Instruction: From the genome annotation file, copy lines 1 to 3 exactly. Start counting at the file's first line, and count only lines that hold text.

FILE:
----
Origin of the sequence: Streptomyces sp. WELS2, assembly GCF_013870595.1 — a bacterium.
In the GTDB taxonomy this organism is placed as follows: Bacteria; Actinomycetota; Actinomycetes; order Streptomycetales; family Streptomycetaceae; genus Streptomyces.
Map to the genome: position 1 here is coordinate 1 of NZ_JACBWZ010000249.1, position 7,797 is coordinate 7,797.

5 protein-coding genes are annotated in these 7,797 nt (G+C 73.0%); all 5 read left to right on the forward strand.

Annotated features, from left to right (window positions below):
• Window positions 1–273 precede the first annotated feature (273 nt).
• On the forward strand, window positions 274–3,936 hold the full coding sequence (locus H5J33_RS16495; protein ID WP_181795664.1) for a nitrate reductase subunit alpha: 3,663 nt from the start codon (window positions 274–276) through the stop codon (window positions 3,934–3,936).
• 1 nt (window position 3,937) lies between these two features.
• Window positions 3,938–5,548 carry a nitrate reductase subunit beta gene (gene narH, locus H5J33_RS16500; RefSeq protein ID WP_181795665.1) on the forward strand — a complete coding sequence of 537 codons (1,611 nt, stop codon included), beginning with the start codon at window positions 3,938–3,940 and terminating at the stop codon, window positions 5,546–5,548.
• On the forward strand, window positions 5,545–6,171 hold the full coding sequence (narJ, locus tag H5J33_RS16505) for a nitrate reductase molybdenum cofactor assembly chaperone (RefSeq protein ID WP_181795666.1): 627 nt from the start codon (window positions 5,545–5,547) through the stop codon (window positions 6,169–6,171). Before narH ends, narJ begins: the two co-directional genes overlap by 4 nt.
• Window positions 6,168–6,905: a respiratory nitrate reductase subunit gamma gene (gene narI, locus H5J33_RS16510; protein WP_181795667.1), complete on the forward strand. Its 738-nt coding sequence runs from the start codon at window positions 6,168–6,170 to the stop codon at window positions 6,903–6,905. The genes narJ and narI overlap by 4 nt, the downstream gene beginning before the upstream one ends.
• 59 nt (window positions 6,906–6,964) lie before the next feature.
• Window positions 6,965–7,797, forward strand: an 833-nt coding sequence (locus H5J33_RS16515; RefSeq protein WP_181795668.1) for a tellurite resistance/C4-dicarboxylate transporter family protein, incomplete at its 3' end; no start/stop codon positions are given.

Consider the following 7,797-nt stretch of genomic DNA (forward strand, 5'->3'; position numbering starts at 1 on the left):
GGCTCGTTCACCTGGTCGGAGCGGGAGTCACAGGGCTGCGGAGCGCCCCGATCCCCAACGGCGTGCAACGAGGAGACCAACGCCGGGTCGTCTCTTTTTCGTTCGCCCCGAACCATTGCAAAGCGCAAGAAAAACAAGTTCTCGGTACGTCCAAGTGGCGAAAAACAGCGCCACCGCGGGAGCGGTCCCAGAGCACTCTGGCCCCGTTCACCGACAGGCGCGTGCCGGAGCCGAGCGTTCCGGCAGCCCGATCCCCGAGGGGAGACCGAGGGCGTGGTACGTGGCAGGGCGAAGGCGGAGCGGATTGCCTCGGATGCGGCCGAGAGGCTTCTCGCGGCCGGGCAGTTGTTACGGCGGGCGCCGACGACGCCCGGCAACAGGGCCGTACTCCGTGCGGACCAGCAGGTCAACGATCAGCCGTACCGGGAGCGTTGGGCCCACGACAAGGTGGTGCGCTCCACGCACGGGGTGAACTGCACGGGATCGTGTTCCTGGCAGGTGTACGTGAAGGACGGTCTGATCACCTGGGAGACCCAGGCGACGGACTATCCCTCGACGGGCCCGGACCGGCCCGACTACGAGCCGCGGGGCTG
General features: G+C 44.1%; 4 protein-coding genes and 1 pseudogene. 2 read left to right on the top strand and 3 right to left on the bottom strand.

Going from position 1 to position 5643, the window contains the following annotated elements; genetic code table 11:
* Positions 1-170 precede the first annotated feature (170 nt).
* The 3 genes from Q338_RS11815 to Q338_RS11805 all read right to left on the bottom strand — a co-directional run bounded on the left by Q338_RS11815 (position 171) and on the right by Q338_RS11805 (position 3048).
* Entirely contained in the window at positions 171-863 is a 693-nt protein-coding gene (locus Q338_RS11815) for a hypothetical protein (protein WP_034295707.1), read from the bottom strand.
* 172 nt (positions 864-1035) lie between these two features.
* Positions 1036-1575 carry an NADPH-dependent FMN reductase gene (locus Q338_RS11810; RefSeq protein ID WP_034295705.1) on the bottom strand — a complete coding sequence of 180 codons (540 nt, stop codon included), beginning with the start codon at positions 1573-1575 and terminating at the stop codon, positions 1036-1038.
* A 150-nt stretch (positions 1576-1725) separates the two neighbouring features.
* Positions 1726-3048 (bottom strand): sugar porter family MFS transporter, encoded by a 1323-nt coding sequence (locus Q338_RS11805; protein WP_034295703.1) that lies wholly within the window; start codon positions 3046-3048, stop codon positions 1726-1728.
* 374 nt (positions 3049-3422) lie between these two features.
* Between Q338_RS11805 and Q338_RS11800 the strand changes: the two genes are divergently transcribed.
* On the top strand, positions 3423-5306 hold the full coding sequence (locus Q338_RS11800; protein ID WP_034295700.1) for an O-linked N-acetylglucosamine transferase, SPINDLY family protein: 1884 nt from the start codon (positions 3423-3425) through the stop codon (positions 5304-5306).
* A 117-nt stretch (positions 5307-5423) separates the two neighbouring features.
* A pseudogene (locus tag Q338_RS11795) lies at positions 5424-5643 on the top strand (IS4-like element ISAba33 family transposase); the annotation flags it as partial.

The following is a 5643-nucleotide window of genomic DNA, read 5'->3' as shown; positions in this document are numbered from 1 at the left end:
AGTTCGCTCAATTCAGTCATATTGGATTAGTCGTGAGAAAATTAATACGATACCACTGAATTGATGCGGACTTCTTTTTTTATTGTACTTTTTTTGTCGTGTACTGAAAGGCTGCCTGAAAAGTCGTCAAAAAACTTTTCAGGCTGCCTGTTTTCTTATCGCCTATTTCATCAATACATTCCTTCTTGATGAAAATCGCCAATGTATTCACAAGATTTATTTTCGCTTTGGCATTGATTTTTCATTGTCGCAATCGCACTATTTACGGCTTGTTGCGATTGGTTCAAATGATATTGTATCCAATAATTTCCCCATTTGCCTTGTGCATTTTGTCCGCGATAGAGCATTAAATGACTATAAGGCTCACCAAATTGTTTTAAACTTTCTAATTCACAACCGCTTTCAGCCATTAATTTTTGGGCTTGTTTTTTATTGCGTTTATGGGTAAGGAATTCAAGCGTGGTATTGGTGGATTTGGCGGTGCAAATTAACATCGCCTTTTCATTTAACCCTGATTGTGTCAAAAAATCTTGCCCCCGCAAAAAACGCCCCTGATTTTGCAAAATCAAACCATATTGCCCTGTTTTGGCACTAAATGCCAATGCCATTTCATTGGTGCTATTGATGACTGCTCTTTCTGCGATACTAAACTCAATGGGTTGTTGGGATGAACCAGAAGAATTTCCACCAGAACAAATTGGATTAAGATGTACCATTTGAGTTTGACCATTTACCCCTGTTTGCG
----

Origin of the sequence: Streptomyces sp. WELS2, assembly GCF_013870595.1 — a bacterium.
In the GTDB taxonomy this organism is placed as follows: Bacteria; Actinomycetota; Actinomycetes; order Streptomycetales; family Streptomycetaceae; genus Streptomyces.
Map to the genome: position 1 here is coordinate 1 of NZ_JACBWZ010000249.1, position 7,797 is coordinate 7,797.